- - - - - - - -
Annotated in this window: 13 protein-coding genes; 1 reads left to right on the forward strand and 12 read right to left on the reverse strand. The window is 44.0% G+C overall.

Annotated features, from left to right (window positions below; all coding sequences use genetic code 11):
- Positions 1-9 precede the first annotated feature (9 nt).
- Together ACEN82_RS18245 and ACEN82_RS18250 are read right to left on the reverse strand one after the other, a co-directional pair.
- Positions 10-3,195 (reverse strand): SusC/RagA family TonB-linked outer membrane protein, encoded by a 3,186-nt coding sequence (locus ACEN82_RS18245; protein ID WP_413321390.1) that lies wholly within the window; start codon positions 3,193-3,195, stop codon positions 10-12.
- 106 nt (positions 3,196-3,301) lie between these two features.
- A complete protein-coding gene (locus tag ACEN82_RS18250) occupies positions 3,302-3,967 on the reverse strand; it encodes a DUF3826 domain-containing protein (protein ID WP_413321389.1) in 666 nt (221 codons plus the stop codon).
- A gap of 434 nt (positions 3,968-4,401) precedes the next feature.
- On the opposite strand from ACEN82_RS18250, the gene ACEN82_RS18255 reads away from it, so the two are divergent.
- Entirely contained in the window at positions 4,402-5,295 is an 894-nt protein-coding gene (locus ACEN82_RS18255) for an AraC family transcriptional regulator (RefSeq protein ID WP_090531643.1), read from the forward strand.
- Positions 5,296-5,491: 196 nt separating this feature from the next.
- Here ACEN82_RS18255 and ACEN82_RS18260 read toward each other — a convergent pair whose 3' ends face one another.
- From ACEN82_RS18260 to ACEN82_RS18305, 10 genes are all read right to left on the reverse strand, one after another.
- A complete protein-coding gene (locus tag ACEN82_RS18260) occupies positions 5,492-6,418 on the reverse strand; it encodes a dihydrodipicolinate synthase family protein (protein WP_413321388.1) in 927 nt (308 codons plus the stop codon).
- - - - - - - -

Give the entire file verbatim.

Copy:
Annotated in this window: 13 protein-coding genes; 1 reads left to right on the forward strand and 12 read right to left on the reverse strand. The window is 44.0% G+C overall.

Annotated features, from left to right (window positions below; all coding sequences use genetic code 11):
- Positions 1-9 precede the first annotated feature (9 nt).
- Together ACEN82_RS18245 and ACEN82_RS18250 are read right to left on the reverse strand one after the other, a co-directional pair.
- Positions 10-3,195 (reverse strand): SusC/RagA family TonB-linked outer membrane protein, encoded by a 3,186-nt coding sequence (locus ACEN82_RS18245; protein ID WP_413321390.1) that lies wholly within the window; start codon positions 3,193-3,195, stop codon positions 10-12.
- 106 nt (positions 3,196-3,301) lie between these two features.
- A complete protein-coding gene (locus tag ACEN82_RS18250) occupies positions 3,302-3,967 on the reverse strand; it encodes a DUF3826 domain-containing protein (protein ID WP_413321389.1) in 666 nt (221 codons plus the stop codon).
- A gap of 434 nt (positions 3,968-4,401) precedes the next feature.
- On the opposite strand from ACEN82_RS18250, the gene ACEN82_RS18255 reads away from it, so the two are divergent.
- Entirely contained in the window at positions 4,402-5,295 is an 894-nt protein-coding gene (locus ACEN82_RS18255) for an AraC family transcriptional regulator (RefSeq protein ID WP_090531643.1), read from the forward strand.
- Positions 5,296-5,491: 196 nt separating this feature from the next.
- Here ACEN82_RS18255 and ACEN82_RS18260 read toward each other — a convergent pair whose 3' ends face one another.
- From ACEN82_RS18260 to ACEN82_RS18305, 10 genes are all read right to left on the reverse strand, one after another.
- A complete protein-coding gene (locus tag ACEN82_RS18260) occupies positions 5,492-6,418 on the reverse strand; it encodes a dihydrodipicolinate synthase family protein (protein WP_413321388.1) in 927 nt (308 codons plus the stop codon).